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Collect & store your asset data

Visualise Relevant Information

Update as things change

Share with key stakeholders

Comply with legal & commercial obligations

BIM Consultancy Services
for Contractors

Are your clients asking for you to utilise BIM methodology to deliver your schemes but you don’t have the resource? Or perhaps you want to grow and to do so you need to offer BIM services The good news is Operance can help. From tender support all the way through to the project delivery. Our BIM team can be your BIM team

Are your clients asking for you to utilise BIM methodology to deliver your schemes but you don’t have the resource? Or perhaps you want to grow and to do so you need to offer BIM services The good news is Operance can help. From tender support all the way through to the project delivery. Our BIM team can be your BIM team

Full suite of BIM Services

We provide comprehensive BIM coordination services including:

Clash detection

Model Checking Aligned to EIR

Information requirements processes

BIM Execution Plan (BEP).

Federation of Asset Information Including COBie for Maintainable Assets Advisory, Upskilling, and Accreditation Services.

Trusted by Partners

Join leading companies like Algeco and experience the collaborative, quality-driven approach that sets our BIM services apart

Expert team of Information Managers

With over 75 years of combined sector experience our leadership team are experts in construction information management. Key members of Nima (formerly UK BIM Alliance) there is not much our team don’t know about BIM.

Win More Work

Our team can offer Tender support, helping you win new projects. With years of experience delivering BIM schemes, we know what it takes to win and importantly then deliver on the project to exceed client expectations.

Flexible Resources

If you haven’t got the internal resource and expertise, don’t worry. The Operance BIM Consultancy team act on your behalf as integrated members of your team. The client just sees the great work the you as the principle contractor deliver.

BIM Expertise when you need it

Talk to our team or get a quote straight away.

Learn from companies already using Operance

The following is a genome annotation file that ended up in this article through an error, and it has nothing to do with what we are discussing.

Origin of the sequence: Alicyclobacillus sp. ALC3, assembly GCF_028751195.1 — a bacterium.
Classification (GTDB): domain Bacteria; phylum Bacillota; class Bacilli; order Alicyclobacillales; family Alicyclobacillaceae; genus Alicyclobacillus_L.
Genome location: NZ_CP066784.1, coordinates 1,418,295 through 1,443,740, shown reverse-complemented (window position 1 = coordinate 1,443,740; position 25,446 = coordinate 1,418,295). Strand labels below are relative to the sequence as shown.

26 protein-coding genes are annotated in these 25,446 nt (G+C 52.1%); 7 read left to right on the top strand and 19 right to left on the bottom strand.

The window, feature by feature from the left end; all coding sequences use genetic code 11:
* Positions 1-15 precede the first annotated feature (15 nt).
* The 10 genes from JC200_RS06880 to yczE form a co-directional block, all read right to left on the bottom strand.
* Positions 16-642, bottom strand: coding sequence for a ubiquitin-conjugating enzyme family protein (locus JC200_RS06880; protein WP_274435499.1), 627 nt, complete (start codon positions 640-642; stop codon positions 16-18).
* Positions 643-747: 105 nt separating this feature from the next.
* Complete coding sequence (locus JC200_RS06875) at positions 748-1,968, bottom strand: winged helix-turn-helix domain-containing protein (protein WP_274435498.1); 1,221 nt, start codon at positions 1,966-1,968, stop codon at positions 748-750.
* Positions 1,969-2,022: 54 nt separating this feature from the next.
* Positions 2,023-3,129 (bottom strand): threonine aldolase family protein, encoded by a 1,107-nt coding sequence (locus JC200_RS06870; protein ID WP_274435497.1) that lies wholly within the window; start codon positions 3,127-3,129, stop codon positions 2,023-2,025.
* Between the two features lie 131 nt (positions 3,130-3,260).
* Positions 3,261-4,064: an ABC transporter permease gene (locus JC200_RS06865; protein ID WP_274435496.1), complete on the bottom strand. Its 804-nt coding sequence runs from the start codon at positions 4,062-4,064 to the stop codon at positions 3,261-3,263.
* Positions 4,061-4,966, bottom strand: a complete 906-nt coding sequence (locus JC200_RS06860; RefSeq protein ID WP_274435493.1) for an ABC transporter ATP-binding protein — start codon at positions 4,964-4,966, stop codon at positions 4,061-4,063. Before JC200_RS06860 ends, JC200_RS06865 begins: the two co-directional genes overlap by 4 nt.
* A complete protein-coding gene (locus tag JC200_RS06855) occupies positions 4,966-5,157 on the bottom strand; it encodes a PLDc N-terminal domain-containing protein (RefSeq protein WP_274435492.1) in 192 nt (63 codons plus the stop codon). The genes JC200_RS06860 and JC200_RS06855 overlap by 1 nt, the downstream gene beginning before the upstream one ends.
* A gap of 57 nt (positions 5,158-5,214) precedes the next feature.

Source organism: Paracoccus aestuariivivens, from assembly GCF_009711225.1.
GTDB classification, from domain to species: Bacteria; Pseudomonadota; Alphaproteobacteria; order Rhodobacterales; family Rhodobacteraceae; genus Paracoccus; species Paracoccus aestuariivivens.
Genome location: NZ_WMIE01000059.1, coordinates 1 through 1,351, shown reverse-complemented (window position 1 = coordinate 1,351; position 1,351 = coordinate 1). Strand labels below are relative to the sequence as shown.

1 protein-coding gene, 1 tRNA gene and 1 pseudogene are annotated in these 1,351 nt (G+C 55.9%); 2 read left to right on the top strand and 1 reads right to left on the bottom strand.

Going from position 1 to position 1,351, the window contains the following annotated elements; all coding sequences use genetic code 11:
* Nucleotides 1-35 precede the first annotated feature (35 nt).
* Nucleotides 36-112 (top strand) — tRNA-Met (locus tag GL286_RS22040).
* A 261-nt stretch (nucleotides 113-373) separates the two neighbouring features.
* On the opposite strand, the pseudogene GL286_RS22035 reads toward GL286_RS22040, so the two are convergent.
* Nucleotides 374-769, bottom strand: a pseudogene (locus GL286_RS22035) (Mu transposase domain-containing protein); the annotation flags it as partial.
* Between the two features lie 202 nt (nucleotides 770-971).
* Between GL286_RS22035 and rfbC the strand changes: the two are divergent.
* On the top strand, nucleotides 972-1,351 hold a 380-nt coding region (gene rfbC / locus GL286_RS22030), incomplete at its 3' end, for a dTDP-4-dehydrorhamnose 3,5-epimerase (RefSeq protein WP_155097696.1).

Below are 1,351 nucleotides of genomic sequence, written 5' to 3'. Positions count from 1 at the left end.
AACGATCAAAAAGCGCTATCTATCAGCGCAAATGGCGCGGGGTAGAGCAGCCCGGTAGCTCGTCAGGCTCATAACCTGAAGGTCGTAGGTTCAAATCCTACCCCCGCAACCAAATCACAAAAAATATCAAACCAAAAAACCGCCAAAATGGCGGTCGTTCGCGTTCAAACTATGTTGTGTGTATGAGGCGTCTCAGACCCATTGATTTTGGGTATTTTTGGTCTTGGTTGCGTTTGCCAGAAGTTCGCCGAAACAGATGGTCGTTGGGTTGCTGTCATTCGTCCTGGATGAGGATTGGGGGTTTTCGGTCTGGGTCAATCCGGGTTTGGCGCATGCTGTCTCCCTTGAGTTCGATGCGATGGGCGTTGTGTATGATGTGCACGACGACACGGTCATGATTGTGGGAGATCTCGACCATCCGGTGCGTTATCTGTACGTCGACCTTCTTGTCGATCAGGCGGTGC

O&M Case Study

Darwin working with Operance

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O&M Case Study

Strategic Partnership with Higgins Partnerships

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O&M Case Study

Strategic Partnership with Rider Levett Bucknall (RLB)

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Trusted by industry leaders

Join hundreds of Contractors, Consultants and Building Owners who partner with Operance to ensure complex data becomes easy to consume information.

Bam

Digital Handover

Galliford Try

BIM Consultancy Services

Higgins

New HRB Compliance & Digital Handover

John Paul Construction

BIM Consultancy & Digital Handover

Kier

Digital Handover

RG Carter

Digital Handover

Vermont

New HRB Compliance

Wates

BIM Consultancy & Digital Handover

Basildon Council

Existing HRB Compliance

DFE

Digital Handover

DIO

Digital Handover

Harrow Council

Existing HRB Compliance

MOD

Digital Handover

NHS

Digital Handover

P+HS Architects

BIM Consultancy

Rider Levett Bucknall

BIM Consultancy & Existing HRB Compliance

Frequently asked questions

What is BIM?

Building Information Modelling (BIM) – is a collaborative way of working that facilitates early supply chain involvement, underpinned by the digital technologies which unlock more efficient methods of designing, creating and maintaining our assets.
BIM provides a digital representation of the physical and functional characteristics of an asset (or portfolio of assets) to support reliable decision making and management of information during its life-cycle.
At its core, BIM uses 3D models and a common data environment to access and share information efficiently across the supply chain and so boost the efficiency of activities around asset delivery and operation.
By helping the entire supply chain to work from a single source of information, BIM reduces the risk of error and maximises the team’s ability to innovate.
As an AEC industry, we have now moved away from purely viewing the graphical elements within models and are now focussing on the non-graphical data held within models and other project deliverables. This data can be used by the client or contractor for multiple purposes such as cost/quantity take off, programming, health & safety and onto asset/facilities management.